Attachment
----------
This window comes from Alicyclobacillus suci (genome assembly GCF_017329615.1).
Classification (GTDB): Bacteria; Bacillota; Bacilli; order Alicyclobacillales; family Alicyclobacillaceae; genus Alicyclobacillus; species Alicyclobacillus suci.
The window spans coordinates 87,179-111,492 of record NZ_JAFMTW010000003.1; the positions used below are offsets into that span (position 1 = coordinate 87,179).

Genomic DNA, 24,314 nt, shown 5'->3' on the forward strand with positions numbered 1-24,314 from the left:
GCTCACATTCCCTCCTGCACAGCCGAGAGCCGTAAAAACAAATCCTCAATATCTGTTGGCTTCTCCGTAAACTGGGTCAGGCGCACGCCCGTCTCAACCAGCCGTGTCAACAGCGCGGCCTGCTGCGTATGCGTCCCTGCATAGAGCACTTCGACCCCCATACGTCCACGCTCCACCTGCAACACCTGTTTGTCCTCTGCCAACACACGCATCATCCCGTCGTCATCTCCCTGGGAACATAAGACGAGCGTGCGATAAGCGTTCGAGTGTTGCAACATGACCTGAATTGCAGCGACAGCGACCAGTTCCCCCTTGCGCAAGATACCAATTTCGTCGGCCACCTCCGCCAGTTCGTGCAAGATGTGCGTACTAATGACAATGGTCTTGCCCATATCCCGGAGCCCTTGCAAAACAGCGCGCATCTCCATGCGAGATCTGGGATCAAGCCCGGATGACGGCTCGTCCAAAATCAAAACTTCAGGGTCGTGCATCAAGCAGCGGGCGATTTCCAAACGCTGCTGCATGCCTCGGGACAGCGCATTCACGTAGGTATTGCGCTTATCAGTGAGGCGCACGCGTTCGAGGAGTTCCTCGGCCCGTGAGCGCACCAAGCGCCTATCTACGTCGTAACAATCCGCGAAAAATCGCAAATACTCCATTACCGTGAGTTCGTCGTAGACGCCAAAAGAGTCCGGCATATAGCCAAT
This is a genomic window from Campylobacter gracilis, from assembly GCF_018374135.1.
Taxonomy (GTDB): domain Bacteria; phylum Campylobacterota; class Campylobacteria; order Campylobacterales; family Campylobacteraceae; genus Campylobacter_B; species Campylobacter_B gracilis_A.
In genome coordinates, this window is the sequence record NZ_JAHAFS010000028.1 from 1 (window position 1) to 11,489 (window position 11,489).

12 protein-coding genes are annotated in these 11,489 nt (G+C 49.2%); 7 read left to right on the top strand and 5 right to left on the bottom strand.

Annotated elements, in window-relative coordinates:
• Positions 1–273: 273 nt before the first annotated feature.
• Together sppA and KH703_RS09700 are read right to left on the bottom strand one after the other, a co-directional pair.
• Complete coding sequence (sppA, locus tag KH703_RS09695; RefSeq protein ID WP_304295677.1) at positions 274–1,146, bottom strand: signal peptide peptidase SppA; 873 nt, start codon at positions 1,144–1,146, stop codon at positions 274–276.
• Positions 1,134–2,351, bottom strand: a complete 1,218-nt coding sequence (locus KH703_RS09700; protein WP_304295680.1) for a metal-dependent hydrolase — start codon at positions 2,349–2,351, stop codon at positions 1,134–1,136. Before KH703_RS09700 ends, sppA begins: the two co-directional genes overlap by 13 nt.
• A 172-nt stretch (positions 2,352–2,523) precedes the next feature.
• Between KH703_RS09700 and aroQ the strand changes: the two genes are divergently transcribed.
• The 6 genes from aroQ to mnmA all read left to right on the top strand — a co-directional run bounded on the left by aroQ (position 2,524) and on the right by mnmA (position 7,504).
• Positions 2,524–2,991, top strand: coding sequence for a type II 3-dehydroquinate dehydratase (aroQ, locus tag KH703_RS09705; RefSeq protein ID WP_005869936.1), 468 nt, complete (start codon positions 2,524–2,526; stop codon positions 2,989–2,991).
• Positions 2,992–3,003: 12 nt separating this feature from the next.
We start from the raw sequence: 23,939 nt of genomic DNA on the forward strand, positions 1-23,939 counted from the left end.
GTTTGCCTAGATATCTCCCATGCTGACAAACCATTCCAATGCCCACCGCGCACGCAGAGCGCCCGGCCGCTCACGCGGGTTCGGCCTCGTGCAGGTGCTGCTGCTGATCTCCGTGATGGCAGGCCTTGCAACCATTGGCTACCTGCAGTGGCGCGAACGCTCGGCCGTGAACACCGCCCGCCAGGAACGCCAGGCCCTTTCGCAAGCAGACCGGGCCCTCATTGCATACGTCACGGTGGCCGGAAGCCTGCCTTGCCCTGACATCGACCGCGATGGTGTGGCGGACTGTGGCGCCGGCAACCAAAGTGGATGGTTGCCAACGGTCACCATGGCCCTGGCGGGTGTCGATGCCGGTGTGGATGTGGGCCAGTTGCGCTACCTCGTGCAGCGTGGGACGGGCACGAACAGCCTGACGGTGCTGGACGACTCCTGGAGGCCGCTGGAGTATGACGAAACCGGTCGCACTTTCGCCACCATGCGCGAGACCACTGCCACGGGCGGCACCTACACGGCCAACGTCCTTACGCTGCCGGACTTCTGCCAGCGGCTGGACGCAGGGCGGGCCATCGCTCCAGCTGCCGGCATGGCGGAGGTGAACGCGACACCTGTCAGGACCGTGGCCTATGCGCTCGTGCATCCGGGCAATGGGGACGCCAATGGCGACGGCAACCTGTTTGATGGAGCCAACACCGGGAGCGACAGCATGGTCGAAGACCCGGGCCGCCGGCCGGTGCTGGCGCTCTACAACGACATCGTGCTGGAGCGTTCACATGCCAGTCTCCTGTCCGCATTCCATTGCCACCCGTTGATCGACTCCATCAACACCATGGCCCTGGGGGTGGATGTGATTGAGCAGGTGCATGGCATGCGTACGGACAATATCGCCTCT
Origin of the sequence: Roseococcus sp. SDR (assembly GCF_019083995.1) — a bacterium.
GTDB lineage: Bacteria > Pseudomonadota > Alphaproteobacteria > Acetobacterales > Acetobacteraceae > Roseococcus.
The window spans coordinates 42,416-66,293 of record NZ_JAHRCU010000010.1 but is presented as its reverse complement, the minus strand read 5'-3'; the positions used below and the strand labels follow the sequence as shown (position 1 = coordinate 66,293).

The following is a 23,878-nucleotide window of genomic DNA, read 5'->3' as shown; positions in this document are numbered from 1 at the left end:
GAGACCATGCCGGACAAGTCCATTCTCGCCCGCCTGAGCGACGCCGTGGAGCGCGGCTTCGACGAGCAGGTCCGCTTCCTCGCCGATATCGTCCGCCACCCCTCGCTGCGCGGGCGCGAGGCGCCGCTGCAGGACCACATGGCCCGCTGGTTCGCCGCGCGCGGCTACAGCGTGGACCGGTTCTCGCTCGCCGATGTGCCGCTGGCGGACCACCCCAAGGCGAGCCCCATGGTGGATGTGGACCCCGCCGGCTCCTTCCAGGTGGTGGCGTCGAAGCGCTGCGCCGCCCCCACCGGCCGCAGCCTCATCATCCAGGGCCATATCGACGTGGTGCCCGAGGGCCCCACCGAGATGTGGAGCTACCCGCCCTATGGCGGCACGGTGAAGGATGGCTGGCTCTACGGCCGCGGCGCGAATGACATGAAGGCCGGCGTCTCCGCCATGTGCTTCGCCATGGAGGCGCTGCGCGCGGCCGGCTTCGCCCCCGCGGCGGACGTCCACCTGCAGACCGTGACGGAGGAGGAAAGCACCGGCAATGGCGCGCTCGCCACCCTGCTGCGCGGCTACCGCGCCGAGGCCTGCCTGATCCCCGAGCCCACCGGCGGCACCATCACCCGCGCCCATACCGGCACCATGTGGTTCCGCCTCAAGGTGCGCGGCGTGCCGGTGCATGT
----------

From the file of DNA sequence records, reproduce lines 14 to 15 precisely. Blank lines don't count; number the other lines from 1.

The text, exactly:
• Positions 1,134–2,351, bottom strand: a complete 1,218-nt coding sequence (locus KH703_RS09700; protein WP_304295680.1) for a metal-dependent hydrolase — start codon at positions 2,349–2,351, stop codon at positions 1,134–1,136. Before KH703_RS09700 ends, sppA begins: the two co-directional genes overlap by 13 nt.
• A 172-nt stretch (positions 2,352–2,523) precedes the next feature.